In Dar es Salaam, one of the most recent outbreak of dengue occurred during the rainy seasons of the year 2014.
Most of us immediately channel our thinking to ‘malaria’ when someone talks about mosquitoes. But in fact, these small insects also spread another very common and potentially deadly infection that is referred to as ‘Dengue fever’.
Dengue fever is an infectious disease caused by the dengue virus and transmitted by mosquitoes. It usually occurs in warm areas including tropical and sub-tropical countries like Tanzania and in a small number of cases, may even lead to death of the patient.
The condition is quite similar to other mosquito-borne infections like yellow fever, Zika virus and malaria to a certain extent.
Burden of the disease
The incidence of dengue has grown drastically over the last few decades.
According to the World Health Organisation (WHO), before 1970, only 9 countries had suffered from dengue epidemics but currently, dengue is endemic in more than 100 different countries in different parts of the world including Africa, the Americas, the East Mediterranean, West Pacific regions as well as South-East Asia. The WHO also mentions that about half the world’s population amounting to a massive 3.8 billion people in 128 different countries are now at risk of being infected with the virus.
The number of dengue cases annually according to WHO are usually underreported but a recent estimate puts the number at around 390 million. This massive number shows just how important it is to know about dengue and to try and avoid being infected by it.
Most people affected with dengue virus are asymptomatic or have only mild symptoms.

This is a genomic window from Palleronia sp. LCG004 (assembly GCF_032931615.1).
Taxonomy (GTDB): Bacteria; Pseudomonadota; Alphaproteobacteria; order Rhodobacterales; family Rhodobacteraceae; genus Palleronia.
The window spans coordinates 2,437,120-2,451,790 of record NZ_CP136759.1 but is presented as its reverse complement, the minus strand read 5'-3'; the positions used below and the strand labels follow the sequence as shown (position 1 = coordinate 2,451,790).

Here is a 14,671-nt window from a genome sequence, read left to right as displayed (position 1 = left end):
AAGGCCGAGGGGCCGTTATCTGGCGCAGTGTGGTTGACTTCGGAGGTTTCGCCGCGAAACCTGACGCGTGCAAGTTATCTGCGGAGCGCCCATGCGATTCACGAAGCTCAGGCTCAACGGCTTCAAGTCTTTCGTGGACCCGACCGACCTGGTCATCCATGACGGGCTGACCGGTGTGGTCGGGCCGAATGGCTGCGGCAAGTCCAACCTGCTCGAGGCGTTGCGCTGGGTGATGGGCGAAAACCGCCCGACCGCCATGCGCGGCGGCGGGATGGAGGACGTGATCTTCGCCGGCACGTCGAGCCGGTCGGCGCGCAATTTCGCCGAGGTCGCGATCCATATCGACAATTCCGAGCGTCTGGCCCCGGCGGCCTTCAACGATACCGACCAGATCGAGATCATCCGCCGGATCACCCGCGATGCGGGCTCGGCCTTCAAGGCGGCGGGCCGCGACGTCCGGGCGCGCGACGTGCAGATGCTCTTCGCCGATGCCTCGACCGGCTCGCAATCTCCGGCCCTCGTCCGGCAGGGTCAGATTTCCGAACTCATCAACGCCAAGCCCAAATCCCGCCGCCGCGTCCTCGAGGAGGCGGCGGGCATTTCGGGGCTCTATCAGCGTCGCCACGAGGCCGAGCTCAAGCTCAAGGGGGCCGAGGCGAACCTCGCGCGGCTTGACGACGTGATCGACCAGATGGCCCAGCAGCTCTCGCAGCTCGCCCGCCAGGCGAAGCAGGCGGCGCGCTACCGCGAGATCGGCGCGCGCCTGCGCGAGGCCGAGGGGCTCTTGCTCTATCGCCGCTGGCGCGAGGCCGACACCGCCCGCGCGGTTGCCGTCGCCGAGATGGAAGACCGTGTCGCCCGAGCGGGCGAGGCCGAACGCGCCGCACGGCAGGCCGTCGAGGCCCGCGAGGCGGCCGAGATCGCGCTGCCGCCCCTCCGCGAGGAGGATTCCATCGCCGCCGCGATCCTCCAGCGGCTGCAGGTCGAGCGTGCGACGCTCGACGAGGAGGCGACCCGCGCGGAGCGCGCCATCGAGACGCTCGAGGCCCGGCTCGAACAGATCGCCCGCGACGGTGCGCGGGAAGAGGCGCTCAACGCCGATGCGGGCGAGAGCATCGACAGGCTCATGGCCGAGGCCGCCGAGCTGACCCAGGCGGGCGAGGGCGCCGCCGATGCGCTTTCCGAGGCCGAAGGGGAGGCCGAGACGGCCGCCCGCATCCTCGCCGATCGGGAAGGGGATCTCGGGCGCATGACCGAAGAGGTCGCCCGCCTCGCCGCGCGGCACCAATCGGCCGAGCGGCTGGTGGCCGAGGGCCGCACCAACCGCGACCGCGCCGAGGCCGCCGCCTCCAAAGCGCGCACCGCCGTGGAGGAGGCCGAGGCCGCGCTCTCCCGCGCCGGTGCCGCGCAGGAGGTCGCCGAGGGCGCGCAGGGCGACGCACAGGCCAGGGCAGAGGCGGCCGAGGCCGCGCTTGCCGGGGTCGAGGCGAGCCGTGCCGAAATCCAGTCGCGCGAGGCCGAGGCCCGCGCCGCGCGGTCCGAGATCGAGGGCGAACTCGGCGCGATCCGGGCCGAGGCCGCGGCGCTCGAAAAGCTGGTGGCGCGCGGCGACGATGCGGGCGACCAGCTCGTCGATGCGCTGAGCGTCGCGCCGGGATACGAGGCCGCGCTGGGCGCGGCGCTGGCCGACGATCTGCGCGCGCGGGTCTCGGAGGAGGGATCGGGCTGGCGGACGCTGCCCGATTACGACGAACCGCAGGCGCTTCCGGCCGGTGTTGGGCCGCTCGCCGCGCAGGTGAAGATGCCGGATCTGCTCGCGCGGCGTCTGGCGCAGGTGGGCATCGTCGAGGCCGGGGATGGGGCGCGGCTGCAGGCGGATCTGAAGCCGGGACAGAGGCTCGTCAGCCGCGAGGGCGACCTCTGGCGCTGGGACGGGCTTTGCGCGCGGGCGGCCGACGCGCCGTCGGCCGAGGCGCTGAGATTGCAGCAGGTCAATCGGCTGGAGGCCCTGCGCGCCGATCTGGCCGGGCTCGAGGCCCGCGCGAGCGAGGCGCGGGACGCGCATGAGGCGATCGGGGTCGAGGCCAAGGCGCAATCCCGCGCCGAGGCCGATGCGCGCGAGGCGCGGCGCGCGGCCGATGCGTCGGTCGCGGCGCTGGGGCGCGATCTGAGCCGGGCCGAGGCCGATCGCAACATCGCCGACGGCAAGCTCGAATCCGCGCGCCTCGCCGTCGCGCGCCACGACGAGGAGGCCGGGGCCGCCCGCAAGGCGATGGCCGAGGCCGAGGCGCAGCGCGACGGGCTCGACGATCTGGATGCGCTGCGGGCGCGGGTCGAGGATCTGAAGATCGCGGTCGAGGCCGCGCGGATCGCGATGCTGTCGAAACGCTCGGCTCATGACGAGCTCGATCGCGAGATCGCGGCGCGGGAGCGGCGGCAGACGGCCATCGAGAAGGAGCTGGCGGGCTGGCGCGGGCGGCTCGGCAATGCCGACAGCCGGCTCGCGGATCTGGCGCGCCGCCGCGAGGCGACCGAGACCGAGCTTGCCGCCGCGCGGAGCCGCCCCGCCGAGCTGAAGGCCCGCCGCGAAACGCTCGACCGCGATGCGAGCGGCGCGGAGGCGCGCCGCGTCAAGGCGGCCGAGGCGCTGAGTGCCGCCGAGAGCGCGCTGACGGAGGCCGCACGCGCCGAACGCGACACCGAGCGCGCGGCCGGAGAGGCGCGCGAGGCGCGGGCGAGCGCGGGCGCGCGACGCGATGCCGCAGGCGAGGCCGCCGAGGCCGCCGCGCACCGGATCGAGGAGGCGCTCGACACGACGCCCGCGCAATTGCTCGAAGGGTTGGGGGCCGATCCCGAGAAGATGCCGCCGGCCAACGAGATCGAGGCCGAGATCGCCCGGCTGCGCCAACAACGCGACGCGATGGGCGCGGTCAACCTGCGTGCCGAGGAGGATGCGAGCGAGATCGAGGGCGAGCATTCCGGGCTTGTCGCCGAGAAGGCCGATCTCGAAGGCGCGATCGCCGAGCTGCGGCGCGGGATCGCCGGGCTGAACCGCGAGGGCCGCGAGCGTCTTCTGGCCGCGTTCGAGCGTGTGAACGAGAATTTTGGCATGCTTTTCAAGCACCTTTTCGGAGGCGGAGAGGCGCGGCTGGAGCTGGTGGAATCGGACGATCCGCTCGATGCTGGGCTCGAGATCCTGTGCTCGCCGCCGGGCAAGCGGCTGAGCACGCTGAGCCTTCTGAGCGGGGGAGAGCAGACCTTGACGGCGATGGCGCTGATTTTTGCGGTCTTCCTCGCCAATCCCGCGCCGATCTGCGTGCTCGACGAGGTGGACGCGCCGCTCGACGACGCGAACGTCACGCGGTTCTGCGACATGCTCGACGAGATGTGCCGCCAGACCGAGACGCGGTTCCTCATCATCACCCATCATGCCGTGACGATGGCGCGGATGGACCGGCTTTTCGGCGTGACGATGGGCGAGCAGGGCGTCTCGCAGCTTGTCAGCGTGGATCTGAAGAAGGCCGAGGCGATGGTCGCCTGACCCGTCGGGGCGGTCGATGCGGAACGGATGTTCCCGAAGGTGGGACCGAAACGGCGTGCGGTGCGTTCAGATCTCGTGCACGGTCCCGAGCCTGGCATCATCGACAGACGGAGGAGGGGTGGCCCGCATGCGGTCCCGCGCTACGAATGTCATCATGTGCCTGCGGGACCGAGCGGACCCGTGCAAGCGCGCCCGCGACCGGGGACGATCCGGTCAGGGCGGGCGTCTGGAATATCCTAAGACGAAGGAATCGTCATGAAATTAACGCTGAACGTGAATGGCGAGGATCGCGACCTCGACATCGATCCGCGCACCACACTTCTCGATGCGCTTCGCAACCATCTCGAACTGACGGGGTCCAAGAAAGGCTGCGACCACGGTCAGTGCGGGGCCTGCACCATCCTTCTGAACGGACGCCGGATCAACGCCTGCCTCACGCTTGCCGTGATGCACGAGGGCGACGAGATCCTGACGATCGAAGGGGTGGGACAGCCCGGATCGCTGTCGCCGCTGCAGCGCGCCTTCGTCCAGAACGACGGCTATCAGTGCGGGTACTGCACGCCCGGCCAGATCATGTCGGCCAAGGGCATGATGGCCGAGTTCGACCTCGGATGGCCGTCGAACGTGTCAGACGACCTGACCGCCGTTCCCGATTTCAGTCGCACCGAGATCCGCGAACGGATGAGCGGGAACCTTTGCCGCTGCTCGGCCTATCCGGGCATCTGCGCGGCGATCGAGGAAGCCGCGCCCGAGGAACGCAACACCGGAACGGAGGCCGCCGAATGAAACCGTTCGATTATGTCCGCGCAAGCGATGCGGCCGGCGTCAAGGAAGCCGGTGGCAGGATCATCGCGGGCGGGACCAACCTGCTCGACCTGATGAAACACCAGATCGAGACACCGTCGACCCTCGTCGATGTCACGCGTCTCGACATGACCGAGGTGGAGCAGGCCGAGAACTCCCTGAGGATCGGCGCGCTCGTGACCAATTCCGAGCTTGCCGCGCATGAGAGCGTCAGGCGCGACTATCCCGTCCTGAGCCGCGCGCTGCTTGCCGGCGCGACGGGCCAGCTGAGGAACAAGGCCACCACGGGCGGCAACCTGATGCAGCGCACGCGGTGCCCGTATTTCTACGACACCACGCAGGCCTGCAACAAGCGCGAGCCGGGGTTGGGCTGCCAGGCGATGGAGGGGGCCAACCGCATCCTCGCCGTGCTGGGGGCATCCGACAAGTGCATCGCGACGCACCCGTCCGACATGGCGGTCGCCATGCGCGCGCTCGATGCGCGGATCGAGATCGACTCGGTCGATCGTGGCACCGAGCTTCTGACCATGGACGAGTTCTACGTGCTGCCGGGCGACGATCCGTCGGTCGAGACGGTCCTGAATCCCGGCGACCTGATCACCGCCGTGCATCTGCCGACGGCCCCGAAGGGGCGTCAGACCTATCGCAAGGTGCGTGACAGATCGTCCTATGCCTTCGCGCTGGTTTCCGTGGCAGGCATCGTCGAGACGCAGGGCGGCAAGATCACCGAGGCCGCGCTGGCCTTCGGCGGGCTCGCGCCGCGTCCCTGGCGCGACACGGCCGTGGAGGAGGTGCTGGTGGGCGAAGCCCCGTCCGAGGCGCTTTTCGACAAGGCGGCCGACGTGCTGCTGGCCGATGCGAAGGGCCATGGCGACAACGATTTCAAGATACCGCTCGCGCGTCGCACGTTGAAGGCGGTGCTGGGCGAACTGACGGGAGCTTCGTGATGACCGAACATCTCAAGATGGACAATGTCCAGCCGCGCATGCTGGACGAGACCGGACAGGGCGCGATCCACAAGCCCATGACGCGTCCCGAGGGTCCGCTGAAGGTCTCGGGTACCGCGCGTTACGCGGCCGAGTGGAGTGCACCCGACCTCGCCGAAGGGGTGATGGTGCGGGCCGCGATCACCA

Symptoms of infection with the dengue virus usually start appearing around 3 to 14 days after infection and are similar to symptoms of malaria and yellow fever.
The symptoms may include skin rash, vomiting, nausea, headache, muscle pains, high fever as well as joint pains. In a small percentage of the cases, dengue fever progresses and becomes a life-threatening condition.
The symptoms at this severe stage include bleeding, low platelet levels and extremely low blood pressure, which can eventually result into death of the patient.
Severe dengue is actually more common in babies and children especially well nourished children in contrast to other infections, which affect malnourished and under-nourished children who have low immune system statuses.
• Prevent accumulation of standing water, which is primary habitat for mosquitoes, adding insecticides to open water areas that can kill the mosquitoes and possibly even introducing certain fish species in water bodies that feed on mosquitoes.
• You can protect yourself from mosquito bites by wearing clothes that expose minimum skin area, sleeping under mosquito nets at night and by applying insect repellants, which drive away the deadly insects. These steps will drastically reduce your chances of being bitten and infected by mosquitoes.
These steps will also reduce your chances of being infected with yellow fever, Zika virus as well as the deadly malaria since they are all transmitted by mosquitoes as well.
For people who have already been infected by the dengue virus, there are no medication to treat the virus however; the symptoms can be controlled by certain medication. Consult a qualified medical professionals for this. -